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Re: Abstracting continuations

At 10:11 AM -0400 8/16/03, Felix Klock's ll1 list proxy wrote:
>On Friday, August 15, 2003, at 08:57  PM, Dan Sugalski wrote:
>>(I see this one's been missed in all the fun...)
>>At 2:20 PM -0400 8/13/03, Michael St . Hippolyte wrote:
>>>I am trying to improve my understanding of continuations
>>>from the point of view of programming language design
>>>rather than implementation, i.e. what sort of syntax is
>>>necessary to give programmers the power to express
>>>continuations, regardless of how it's implemented.
>>In their simplest form, continuations don't require any syntactic 
>>support. A simple:
>>    foo = takecontinuation();
>>to make foo a continuation object, and:
>>    invoke(foo);
>>to use the continuation are sufficient.
>Does the continuation you're capturing above include the assignment 
>to foo?  I'm guessing it doesn't, since your invoke(foo) command is 
>not also taking an argument that is the value to be returned.

Nope. It'd have to resume after the end of the statement or 
expression, depending on how you wanted to express it. (I'd go for 
the next statement, as your following example demonstrates the 
problem wiht resuming expressions)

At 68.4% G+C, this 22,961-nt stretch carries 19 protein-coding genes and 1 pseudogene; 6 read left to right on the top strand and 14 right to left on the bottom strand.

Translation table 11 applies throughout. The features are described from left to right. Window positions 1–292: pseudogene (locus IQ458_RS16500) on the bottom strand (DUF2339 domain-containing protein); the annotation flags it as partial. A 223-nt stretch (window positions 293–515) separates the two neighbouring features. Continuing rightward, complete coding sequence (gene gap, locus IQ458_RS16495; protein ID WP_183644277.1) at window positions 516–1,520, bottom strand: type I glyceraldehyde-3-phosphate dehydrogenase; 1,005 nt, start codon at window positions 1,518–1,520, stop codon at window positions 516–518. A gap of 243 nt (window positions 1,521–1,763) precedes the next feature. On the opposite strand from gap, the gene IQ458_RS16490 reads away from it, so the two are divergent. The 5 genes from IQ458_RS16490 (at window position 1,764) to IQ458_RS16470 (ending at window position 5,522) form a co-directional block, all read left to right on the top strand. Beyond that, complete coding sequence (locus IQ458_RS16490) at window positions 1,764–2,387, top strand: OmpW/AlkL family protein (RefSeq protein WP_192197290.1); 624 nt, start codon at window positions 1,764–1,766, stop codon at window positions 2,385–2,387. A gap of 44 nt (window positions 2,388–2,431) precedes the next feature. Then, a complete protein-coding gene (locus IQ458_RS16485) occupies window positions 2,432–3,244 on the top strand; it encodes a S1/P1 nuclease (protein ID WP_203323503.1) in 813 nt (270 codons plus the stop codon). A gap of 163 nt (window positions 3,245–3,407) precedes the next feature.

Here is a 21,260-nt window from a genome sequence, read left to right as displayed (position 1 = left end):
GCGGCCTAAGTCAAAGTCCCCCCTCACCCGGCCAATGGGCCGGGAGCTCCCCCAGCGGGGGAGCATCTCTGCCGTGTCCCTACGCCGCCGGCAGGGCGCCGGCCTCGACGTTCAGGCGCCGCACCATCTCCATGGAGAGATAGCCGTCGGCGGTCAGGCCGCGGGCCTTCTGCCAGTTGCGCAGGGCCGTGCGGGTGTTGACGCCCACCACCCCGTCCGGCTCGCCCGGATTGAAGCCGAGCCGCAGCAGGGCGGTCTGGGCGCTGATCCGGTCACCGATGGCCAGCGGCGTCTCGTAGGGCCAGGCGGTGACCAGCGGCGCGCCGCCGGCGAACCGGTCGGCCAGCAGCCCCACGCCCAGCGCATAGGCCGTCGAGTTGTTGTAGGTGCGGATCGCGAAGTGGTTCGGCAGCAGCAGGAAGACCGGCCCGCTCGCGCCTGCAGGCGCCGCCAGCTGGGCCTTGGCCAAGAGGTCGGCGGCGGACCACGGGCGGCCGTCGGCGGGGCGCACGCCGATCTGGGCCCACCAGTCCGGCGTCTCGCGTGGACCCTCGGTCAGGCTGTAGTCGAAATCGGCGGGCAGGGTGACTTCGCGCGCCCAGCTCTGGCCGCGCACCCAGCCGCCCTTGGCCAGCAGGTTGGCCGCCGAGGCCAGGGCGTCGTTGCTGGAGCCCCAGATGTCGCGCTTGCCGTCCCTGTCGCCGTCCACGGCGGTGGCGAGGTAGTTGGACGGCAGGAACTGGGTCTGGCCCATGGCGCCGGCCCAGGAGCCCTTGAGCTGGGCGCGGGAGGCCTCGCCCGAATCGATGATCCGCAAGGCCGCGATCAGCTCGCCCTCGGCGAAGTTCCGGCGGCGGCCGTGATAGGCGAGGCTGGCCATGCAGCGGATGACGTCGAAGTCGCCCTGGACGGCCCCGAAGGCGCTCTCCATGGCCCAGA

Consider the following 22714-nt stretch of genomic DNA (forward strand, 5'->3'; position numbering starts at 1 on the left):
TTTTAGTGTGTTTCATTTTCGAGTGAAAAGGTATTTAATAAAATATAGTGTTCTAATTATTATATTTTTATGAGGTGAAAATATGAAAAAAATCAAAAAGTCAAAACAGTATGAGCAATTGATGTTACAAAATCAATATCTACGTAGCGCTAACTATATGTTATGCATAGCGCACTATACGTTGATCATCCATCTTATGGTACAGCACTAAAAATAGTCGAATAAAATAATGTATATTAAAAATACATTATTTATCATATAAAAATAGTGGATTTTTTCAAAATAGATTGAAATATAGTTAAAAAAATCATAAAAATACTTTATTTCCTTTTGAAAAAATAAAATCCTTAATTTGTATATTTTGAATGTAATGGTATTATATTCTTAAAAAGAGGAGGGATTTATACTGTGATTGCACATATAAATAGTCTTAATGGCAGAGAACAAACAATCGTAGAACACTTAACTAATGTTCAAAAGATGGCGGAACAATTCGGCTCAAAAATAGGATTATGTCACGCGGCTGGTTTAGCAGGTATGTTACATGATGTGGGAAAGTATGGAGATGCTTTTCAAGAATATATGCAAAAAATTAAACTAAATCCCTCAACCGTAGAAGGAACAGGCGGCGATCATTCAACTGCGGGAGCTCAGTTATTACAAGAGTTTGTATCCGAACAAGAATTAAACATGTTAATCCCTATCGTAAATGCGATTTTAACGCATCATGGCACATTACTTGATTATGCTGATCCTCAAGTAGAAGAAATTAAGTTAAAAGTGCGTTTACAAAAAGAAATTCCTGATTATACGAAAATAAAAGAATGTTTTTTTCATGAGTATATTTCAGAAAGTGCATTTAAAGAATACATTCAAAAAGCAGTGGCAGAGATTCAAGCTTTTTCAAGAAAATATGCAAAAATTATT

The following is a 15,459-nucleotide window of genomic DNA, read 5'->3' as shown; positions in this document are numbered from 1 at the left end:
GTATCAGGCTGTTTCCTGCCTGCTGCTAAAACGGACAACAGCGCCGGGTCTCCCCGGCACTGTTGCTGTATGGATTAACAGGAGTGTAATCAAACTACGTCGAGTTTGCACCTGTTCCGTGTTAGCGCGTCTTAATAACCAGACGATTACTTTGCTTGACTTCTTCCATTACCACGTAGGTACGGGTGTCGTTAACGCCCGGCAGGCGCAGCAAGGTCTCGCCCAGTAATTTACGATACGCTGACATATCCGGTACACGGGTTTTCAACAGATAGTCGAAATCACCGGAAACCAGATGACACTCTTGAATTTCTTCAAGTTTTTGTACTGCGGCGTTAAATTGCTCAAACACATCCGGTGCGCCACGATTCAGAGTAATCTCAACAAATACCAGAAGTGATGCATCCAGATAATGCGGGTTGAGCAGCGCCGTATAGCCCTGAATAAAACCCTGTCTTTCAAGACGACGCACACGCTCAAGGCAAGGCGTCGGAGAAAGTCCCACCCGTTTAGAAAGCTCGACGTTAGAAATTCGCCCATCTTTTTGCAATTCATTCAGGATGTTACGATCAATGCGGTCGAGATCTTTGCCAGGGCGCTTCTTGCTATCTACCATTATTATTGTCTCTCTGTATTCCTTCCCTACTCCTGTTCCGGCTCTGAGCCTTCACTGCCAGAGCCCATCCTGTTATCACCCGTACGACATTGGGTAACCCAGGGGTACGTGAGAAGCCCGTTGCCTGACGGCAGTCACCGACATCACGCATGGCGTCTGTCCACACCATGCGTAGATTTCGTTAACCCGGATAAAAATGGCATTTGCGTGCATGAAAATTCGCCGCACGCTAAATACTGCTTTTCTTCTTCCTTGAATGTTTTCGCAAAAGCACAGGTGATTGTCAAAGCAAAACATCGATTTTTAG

>So, I'm guessing that this version of continuations have a very 
>imperative flavor, where they aren't capturing the entire 
>continuation at the point where takecontinuation() is called, but 
>rather only the continuation AFTER the statement holding the 
>takecontinuation() expression, right?   So, what would your 
>formulation do here:
>    if ( foo = fakecontinuation(), 1 ) {
>       then_do();
>    } else {
>       else_do();
>    }
>    finally_do();
>    invoke(foo);
>Would the invoke here cause finally_do to be called next?  Or then_do?

Were I to do it, I'd have it call finally_do(), though that restricts 
somewhat the things that you can do with it. (OTOH, I'm more an 
implementation guy than anything else, so the fact that the ultimate 
form is awkward or limiting doesn't bother me, since it's just a 
matter of transforming a nice version of the source to the awkward 

>Tangentially, I haven't worked too much in C, so I don't know 
>whether you're describing the equivalent of setjmp() and longjmp(), 
>but the descriptions I've heard of them sound very much like what 
>you're describing here...  (perhaps the distinction is that they 
>only capture the runtime stack, so they would not capture the 
>remaining statements to be executed only the functions that we're 
>returning to...?  Perhaps we should describe the various 
>granularities [[expression, statement, call-stack]] that are 
>available for capturing continuations)

No, I'm talking full continuations here. setjmp is a nasty, mutant, 
evil, twisted abomination posing as a useful function. (Though I 
suppose I might be being a bit kind :)

--------------------------------------"it's like this"-------------------
Dan Sugalski                          even samurai
dan@sidhe.org                         have teddy bears and even
                                       teddy bears get drunk